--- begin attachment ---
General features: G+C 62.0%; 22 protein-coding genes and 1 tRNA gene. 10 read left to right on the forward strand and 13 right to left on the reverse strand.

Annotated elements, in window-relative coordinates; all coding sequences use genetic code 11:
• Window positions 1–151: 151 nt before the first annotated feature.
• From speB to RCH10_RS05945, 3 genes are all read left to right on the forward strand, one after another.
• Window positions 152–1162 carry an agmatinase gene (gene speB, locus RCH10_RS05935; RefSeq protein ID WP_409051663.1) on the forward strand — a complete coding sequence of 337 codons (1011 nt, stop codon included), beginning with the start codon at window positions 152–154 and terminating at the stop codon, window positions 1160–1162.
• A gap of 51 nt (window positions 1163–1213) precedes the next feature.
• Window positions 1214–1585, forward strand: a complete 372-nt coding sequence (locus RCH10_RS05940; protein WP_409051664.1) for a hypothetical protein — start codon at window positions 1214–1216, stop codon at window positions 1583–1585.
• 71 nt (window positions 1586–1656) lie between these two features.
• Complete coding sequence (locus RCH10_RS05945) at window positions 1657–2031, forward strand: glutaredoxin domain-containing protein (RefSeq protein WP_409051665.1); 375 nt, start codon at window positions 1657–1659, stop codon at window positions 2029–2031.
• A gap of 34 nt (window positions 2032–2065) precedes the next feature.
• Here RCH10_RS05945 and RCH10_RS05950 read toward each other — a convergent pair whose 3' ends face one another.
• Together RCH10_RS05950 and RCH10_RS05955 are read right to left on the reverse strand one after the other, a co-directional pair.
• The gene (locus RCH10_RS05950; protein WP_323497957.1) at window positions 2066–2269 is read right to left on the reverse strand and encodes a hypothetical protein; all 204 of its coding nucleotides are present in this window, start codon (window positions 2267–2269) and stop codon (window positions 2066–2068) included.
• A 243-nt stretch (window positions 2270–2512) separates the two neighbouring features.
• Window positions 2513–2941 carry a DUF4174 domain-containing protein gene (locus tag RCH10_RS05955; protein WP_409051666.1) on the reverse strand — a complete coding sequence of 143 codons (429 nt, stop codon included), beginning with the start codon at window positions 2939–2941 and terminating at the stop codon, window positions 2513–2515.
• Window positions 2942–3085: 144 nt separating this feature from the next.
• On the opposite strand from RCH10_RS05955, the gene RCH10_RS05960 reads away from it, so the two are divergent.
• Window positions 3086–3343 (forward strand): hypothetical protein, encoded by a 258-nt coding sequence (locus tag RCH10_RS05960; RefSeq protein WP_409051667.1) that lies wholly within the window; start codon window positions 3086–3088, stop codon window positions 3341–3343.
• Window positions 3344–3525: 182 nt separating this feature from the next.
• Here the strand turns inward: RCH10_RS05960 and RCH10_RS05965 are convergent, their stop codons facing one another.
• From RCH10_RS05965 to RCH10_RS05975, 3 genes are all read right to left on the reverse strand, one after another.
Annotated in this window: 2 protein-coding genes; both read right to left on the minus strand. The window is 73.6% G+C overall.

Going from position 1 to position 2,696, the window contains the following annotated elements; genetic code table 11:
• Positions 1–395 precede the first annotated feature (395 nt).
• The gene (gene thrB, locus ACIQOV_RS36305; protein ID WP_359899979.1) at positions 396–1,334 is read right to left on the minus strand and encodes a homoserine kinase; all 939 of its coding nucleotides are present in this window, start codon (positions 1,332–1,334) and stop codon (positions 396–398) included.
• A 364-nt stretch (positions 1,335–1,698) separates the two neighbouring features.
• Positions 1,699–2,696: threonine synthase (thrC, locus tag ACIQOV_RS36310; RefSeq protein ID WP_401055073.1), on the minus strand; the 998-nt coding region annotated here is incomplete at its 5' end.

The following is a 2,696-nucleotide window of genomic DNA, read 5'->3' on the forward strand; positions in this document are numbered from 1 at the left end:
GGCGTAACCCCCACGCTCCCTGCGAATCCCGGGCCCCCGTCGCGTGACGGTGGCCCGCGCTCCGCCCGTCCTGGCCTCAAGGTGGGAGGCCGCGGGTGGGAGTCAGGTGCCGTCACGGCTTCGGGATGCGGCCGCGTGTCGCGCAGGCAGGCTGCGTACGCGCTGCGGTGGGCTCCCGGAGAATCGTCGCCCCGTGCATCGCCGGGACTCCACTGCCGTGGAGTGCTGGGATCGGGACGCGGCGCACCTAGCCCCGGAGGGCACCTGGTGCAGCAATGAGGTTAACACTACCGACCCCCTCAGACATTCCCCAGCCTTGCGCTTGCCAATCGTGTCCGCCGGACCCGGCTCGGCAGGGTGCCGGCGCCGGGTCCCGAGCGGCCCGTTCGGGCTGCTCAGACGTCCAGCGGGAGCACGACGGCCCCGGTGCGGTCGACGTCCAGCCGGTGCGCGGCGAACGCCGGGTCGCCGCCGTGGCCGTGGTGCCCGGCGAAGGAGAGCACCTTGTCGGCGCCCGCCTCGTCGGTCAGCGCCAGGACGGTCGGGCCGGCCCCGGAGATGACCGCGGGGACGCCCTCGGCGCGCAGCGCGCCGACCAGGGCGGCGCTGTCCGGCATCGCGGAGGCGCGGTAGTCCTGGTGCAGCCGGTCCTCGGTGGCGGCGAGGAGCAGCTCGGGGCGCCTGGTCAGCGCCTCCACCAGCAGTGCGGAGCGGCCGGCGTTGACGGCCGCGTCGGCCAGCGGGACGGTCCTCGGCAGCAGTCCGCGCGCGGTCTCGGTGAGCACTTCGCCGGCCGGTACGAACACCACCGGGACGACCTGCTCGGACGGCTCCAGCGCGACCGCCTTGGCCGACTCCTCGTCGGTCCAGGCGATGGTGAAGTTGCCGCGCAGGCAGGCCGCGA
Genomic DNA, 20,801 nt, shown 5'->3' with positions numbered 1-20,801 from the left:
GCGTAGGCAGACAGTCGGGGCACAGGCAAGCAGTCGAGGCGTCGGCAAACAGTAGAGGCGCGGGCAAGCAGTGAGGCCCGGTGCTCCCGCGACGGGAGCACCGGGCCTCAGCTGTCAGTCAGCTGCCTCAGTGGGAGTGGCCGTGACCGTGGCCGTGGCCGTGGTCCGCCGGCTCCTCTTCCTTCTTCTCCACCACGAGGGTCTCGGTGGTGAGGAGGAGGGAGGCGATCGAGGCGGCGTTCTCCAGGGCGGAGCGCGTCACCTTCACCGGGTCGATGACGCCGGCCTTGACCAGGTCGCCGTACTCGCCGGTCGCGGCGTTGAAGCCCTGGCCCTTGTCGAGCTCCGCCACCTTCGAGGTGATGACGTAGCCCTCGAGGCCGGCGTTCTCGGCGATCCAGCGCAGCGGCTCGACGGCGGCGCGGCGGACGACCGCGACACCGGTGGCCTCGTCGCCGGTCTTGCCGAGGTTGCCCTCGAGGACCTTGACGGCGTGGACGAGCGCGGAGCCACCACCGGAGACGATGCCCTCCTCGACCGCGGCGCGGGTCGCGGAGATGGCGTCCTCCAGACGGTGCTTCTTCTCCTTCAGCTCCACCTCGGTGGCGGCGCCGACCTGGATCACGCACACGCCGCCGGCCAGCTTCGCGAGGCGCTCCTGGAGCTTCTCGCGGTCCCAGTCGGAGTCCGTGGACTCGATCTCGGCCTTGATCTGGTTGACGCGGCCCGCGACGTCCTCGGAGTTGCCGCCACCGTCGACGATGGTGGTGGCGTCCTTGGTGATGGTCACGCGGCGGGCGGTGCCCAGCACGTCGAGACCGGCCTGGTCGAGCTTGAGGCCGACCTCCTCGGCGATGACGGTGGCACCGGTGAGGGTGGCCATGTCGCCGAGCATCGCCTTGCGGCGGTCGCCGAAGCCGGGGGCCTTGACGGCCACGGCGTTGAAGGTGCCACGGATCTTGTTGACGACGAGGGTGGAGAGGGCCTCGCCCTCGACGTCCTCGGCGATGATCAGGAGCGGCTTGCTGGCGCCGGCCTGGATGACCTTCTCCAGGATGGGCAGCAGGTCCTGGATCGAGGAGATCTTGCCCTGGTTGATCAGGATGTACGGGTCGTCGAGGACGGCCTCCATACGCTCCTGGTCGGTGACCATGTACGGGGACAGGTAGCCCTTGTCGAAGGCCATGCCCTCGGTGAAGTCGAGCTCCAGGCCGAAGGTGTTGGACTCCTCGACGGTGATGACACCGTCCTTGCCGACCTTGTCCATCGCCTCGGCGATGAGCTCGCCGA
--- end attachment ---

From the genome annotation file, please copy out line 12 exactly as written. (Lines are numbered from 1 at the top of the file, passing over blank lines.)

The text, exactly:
• Together RCH10_RS05950 and RCH10_RS05955 are read right to left on the reverse strand one after the other, a co-directional pair.